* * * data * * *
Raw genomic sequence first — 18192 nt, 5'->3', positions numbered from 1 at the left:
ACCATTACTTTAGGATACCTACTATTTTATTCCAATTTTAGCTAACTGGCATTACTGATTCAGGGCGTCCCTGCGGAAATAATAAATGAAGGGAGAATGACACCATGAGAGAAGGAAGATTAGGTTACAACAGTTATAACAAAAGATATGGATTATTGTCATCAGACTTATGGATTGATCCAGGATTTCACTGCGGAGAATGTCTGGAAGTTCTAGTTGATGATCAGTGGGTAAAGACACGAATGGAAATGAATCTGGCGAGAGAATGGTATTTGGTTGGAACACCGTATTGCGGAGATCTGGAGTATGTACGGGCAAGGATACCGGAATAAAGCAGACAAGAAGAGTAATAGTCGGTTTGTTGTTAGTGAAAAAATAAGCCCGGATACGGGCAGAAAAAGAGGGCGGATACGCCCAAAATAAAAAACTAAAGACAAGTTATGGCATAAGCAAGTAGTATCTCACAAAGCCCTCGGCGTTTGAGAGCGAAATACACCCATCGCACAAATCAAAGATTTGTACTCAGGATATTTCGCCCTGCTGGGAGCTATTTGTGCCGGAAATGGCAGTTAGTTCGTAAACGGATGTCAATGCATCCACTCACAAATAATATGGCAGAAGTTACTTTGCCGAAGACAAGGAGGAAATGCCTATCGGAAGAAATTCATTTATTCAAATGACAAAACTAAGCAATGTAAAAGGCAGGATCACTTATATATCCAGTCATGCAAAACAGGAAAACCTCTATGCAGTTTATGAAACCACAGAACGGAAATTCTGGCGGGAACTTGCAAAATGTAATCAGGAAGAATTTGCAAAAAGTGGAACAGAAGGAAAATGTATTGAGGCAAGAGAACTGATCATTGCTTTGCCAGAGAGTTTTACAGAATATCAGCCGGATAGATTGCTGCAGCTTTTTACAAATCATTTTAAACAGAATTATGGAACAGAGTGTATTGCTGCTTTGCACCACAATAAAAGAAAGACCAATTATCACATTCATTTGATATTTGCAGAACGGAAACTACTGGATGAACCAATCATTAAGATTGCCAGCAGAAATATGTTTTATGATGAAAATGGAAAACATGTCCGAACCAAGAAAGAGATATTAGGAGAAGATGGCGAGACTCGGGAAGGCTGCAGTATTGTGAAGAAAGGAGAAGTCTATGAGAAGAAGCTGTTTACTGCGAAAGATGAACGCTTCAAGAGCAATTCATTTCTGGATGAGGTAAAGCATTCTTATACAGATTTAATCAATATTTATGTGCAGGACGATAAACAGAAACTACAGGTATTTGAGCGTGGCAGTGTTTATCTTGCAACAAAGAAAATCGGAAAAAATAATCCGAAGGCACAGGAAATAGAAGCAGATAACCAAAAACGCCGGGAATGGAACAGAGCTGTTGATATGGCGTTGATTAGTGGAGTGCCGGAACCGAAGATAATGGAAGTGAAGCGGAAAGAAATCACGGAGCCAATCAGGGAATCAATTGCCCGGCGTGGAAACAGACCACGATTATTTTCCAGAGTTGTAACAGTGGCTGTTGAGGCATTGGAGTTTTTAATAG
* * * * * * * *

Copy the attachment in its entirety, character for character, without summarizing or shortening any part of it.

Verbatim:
Raw genomic sequence first — 18192 nt, 5'->3', positions numbered from 1 at the left:
ACCATTACTTTAGGATACCTACTATTTTATTCCAATTTTAGCTAACTGGCATTACTGATTCAGGGCGTCCCTGCGGAAATAATAAATGAAGGGAGAATGACACCATGAGAGAAGGAAGATTAGGTTACAACAGTTATAACAAAAGATATGGATTATTGTCATCAGACTTATGGATTGATCCAGGATTTCACTGCGGAGAATGTCTGGAAGTTCTAGTTGATGATCAGTGGGTAAAGACACGAATGGAAATGAATCTGGCGAGAGAATGGTATTTGGTTGGAACACCGTATTGCGGAGATCTGGAGTATGTACGGGCAAGGATACCGGAATAAAGCAGACAAGAAGAGTAATAGTCGGTTTGTTGTTAGTGAAAAAATAAGCCCGGATACGGGCAGAAAAAGAGGGCGGATACGCCCAAAATAAAAAACTAAAGACAAGTTATGGCATAAGCAAGTAGTATCTCACAAAGCCCTCGGCGTTTGAGAGCGAAATACACCCATCGCACAAATCAAAGATTTGTACTCAGGATATTTCGCCCTGCTGGGAGCTATTTGTGCCGGAAATGGCAGTTAGTTCGTAAACGGATGTCAATGCATCCACTCACAAATAATATGGCAGAAGTTACTTTGCCGAAGACAAGGAGGAAATGCCTATCGGAAGAAATTCATTTATTCAAATGACAAAACTAAGCAATGTAAAAGGCAGGATCACTTATATATCCAGTCATGCAAAACAGGAAAACCTCTATGCAGTTTATGAAACCACAGAACGGAAATTCTGGCGGGAACTTGCAAAATGTAATCAGGAAGAATTTGCAAAAAGTGGAACAGAAGGAAAATGTATTGAGGCAAGAGAACTGATCATTGCTTTGCCAGAGAGTTTTACAGAATATCAGCCGGATAGATTGCTGCAGCTTTTTACAAATCATTTTAAACAGAATTATGGAACAGAGTGTATTGCTGCTTTGCACCACAATAAAAGAAAGACCAATTATCACATTCATTTGATATTTGCAGAACGGAAACTACTGGATGAACCAATCATTAAGATTGCCAGCAGAAATATGTTTTATGATGAAAATGGAAAACATGTCCGAACCAAGAAAGAGATATTAGGAGAAGATGGCGAGACTCGGGAAGGCTGCAGTATTGTGAAGAAAGGAGAAGTCTATGAGAAGAAGCTGTTTACTGCGAAAGATGAACGCTTCAAGAGCAATTCATTTCTGGATGAGGTAAAGCATTCTTATACAGATTTAATCAATATTTATGTGCAGGACGATAAACAGAAACTACAGGTATTTGAGCGTGGCAGTGTTTATCTTGCAACAAAGAAAATCGGAAAAAATAATCCGAAGGCACAGGAAATAGAAGCAGATAACCAAAAACGCCGGGAATGGAACAGAGCTGTTGATATGGCGTTGATTAGTGGAGTGCCGGAACCGAAGATAATGGAAGTGAAGCGGAAAGAAATCACGGAGCCAATCAGGGAATCAATTGCCCGGCGTGGAAACAGACCACGATTATTTTCCAGAGTTGTAACAGTGGCTGTTGAGGCATTGGAGTTTTTAATAG